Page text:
7. Pediatrics 2002;109:833-838. Celiac.com 06/06/2002 - The results of a study conducted by Dr. Graziano Barera and colleagues from the Scientific Institute H San Raffaele, Milan, Italy and published in the May issue of Pediatrics indicate that those with type 1 diabetes are 20 times more likely to also have celiac disease. The researchers collected data on 274 consecutive newly diagnosed type 1 diabetes patients with a mean age of 8.28 years. These patients were studied for the following 6 years. At the time of their diagnosis 10 of them (3.6%) already had celiac disease, and over the next 4 years an additional 12 children tested positive for antiendomysial antibodies, and 7 underwent biopsies and were confirmed to have celiac disease. The overall prevalence of biopsy confirmed celiac disease in the group was 6.2%, and most of the cases were asymptomatic and the children showed no obvious signs of the disease. The researchers conclude that greater than 10% of children with newly-diagnosed type 1 diabetes had developed serological markers for celiac disease within the first 6 years of diagnosis, and they recommend that children in this category be screened annually for celiac disease for several years following their type 1 diabetes diagnosis.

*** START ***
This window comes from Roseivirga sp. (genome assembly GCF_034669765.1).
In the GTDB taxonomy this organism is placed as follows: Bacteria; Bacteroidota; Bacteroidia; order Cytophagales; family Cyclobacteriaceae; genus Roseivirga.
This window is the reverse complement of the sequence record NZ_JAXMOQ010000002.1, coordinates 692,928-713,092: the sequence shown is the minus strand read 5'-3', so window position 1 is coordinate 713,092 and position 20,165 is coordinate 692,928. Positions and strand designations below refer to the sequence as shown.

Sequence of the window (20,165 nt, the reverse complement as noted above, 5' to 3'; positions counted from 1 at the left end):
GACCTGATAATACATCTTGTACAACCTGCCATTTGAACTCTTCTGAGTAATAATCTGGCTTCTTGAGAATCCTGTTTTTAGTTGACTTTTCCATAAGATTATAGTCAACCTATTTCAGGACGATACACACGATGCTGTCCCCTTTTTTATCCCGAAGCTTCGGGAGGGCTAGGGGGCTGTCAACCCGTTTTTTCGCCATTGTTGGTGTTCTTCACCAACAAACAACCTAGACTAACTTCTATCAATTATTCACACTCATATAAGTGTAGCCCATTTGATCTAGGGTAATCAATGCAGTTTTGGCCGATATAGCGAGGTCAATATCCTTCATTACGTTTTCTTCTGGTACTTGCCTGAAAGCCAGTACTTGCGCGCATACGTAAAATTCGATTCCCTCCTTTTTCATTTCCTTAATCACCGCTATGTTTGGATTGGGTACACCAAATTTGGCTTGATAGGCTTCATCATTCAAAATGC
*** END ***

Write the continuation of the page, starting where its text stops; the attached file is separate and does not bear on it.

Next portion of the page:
8. JAMA 2002;287:1413-1419. Celiac.com 04/12/2002 - According to a report published in the March 20th issue of the Journal of the American Medical Association, people with celiac disease are three times more likely to develop non-Hodgkin lymphoma (NHL) than the normal population. Dr. Carlo Catassi and colleagues from the University of Maryland in Baltimore compared the prevalence of celiac disease in 653 NHL patients with more than 5,000 healthy control subjects to determine the NHL-celiac disease occurrence rate. The results indicate that 1% of NHL patients also have celiac disease, in comparison with 0.42% of the healthy controls. Adjustments were made for age and sex, and the final results indicate that the odds ratios for a patient with celiac disease of developing NHL are: 3.1 for all types of NHL, 16.9 for gut NHL, and 19.2 for T-cell NHL. The overall risk, however, for someone with celiac disease developing NHL is only 0.63%. The researchers do not feel that their findings support mass screening for celiac disease, but they do feel that selected NHL patients should be screened for celiac disease. We would also like to add that these findings support the screening of people with celiac disease for NHL, which was not directly addressed by the report.